City of Sequim staff say a graffiti board at the Sequim Skate Park has mostly deterred graffiti in the park since late 2012. However a recent image depicting a gun has angered locals leading city staff to enact a policy to paint over the board every two weeks. Sequim Gazette photo by Matthew Nash

City of Sequim staff say a graffiti board at the Sequim Skate Park has mostly deterred graffiti in the park since late 2012. However a recent image depicting a gun has angered locals leading city staff to enact a policy to paint over the board every two weeks. Sequim Gazette photo by Matthew Nash

Graffiti wall depicting gun image at skate park angers local residents

Recent graffiti at the Sequim Skate Park is leading the City of Sequim to enact a new policy at its graffiti board, a space intended for street art.

For more than a month, a picture of John Goodman’s character Walter Sobchak from “The Big Lebowski,” a 1998 comedy centered on a character named “The Dude,” has adorned the wall pointing a pistol at viewers.

This has angered some nearby residents of Carrie Blake Community Park including Sally Harris-Crawford.

“It disgusts me and my neighbors,” she said. “I don’t think the rest of the community has to look at filth.”

While the image has been up for some time, Sequim City Manager Charlie Bush said he didn’t receive any notifications about it until late last week (Feb. 8 or 9) when he was emailed a picture of the graffiti with no text.

Bush said he was unclear if the resident was angry or impressed so he followed up and learned it was a complaint.

“It is, for a variety of reasons, difficult for the city to regulate the content of graffiti images on our tagging wall,” Bush said. “To deal with art that may be offensive to some community members and to regulate all content equally, we have decided to paint over the board every two weeks.”

Ty Brown, operations manager for Sequim Public Works, said the graffiti board went up in late 2012 as a way to divert graffiti from the skate park and he says it’s been an effective tool.

“It’s cut down on the amount of graffiti on the skateboard bowls,” he said. “Kids have been respectful of the board and environment.”

Sequim Police Chief Sheri Crain said with this latest image “eye of the beholder” comes into play.

“If it’s something truly offense then it’s painted over,” she said. “We want to try to work with (graffiti artists) rather than against them and not necessarily go negative every time.”

Brown posted a sign on Feb. 14 that city staff intend to paint over the board every two weeks.

He said that “anybody can paint on the graffiti board.”

However, he said city staff would immediately paint over negative imagery such as swear words and/or racist images if they spot something of that nature.

Harris-Crawford said there are other options for the city to pursue because what’s there now is one of the first things people see as they enter Carrie Blake Community Park. The graffiti board sits on the southwest corner of the skate park next to a trail into the main park and about 100 feet from the main entrance’s road.

Harris-Crawford said one option is to turn the graffiti board to face into the skate park or offer a contest to local children to paint it and “give them a chance to use their brain.”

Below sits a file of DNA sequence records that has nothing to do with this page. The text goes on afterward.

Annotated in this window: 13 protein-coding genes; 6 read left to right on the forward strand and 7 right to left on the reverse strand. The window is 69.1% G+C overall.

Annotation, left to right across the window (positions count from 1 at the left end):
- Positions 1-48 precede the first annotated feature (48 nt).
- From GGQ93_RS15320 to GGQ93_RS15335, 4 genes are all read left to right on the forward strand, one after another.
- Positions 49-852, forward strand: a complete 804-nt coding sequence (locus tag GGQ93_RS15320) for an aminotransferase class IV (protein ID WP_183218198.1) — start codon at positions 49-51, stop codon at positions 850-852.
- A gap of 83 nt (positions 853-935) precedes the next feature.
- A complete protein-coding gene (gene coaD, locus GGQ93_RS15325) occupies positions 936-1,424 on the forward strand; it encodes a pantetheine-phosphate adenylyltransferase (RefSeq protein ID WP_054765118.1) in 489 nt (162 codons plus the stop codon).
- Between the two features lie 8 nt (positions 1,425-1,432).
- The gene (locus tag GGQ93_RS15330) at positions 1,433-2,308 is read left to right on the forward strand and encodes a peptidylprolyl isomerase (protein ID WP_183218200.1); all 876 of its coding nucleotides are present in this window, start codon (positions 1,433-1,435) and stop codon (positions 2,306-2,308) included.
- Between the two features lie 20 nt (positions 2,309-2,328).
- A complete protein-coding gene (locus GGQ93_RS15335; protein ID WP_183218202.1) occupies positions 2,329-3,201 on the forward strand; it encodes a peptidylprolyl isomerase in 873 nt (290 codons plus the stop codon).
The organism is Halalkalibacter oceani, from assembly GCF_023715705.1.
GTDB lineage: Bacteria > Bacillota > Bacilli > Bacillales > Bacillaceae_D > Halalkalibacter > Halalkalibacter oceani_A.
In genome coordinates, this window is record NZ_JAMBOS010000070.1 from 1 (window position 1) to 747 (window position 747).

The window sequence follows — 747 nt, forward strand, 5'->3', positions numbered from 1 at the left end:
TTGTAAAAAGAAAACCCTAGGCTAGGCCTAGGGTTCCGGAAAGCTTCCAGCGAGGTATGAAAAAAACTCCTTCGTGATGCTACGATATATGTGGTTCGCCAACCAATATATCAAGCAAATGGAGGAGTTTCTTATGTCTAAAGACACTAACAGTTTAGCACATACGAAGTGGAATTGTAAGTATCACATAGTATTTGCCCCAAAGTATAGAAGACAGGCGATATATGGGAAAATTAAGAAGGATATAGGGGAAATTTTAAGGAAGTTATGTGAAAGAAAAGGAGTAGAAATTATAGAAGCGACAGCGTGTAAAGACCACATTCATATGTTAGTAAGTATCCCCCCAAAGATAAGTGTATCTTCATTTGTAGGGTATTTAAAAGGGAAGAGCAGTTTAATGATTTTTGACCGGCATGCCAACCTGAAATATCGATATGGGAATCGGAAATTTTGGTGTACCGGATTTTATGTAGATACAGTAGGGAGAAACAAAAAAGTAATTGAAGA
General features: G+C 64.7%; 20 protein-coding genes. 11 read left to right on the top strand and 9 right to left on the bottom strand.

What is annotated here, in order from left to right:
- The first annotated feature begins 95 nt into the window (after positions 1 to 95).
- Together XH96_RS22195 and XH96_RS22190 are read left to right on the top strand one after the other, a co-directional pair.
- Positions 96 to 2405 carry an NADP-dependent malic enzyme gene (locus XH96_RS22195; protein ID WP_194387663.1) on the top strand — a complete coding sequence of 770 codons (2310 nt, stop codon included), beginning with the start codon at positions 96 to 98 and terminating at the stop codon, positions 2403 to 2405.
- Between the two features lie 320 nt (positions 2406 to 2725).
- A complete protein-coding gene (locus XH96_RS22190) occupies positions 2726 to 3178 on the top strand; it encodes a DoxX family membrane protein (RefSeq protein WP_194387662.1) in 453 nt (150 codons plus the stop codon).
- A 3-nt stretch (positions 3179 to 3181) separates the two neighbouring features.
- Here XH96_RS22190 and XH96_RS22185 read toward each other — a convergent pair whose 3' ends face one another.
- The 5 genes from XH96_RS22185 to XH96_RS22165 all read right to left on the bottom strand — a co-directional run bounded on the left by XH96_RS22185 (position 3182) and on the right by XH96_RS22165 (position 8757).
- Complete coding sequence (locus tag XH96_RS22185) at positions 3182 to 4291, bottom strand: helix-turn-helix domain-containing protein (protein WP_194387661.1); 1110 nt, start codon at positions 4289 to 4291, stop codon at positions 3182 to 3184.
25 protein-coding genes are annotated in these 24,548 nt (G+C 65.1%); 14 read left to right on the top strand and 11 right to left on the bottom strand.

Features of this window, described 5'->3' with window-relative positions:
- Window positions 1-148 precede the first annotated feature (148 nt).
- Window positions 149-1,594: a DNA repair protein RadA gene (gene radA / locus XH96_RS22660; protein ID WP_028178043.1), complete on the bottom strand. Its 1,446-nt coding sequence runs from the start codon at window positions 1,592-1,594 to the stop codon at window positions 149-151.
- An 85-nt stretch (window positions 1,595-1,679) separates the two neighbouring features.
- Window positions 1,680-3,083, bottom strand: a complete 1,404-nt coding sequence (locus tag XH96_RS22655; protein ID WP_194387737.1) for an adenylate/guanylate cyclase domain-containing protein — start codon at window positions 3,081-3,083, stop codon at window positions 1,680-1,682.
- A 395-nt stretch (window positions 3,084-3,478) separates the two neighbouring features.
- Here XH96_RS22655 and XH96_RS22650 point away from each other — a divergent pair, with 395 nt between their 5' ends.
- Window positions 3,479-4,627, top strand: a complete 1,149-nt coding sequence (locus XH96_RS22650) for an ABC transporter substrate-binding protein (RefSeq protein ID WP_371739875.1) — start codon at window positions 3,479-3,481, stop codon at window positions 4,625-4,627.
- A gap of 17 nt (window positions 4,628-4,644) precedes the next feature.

“What if (the graffiti artists) decided to put up naked bodies or racist remarks?” she asked.

“You can turn it around or let every Methodist person or person who walks by the park see it. It’s also a real nice invitation to Sequim when the Lavender Festival visitors come to town here too.”

Prior to “The Big Lebowski” image, Harris-Crawford said the sign read at one point “Dump Trump” but it was painted over.

“If the city (staff) can’t change (the policy) maybe the city council can,” Harris-Crawford said.

The Rev. Bill Green for Trinity Unity Methodist Church said they’ve supported city staff installing the graffiti board.

“By putting it up, we’re hoping to diffuse some of (the graffiti),” he said.

Since it’s been up, the church hasn’t seen any graffiti tags, either.

Lianne Zwenger, a mother of three children, said she didn’t notice the graffiti when she brought her children there on Feb. 15 to ride scooters but she said the gun graffiti is a hard issue.

“There’s a difference between playing with a stick and having something that looks like a real gun,” she said. “We try to stay away from gun play as much as we can with (having) little boys.”

Zwenger said they’ve come to the skate park when older children were there and left after hearing bad language.

“It’s about older kids who need to respect the younger ones who come here,” she said. “It’s about being respectful of a shared space.”

For now, the graffiti board is staying put with scheduled paintings to begin later this month.

Brown said once the pickleball courts go in and other elements of the park are installed such as connecting Blake Avenue to Rhodefer Road, the graffiti sign could move after some further consideration.

For more information on Carrie Blake Community Park, call Sequim Public Works at 360-683-4908.

Reach Matthew Nash at mnash@sequimgazette.com.

This sign was posted on Feb. 14 after an image with a gun was depicted at Sequim Skate Park. City of Sequim staff say they’ll paint over the board later this month. Sequim Gazette photo by Matthew Nash

This sign was posted on Feb. 14 after an image with a gun was depicted at Sequim Skate Park. City of Sequim staff say they’ll paint over the board later this month. Sequim Gazette photo by Matthew Nash

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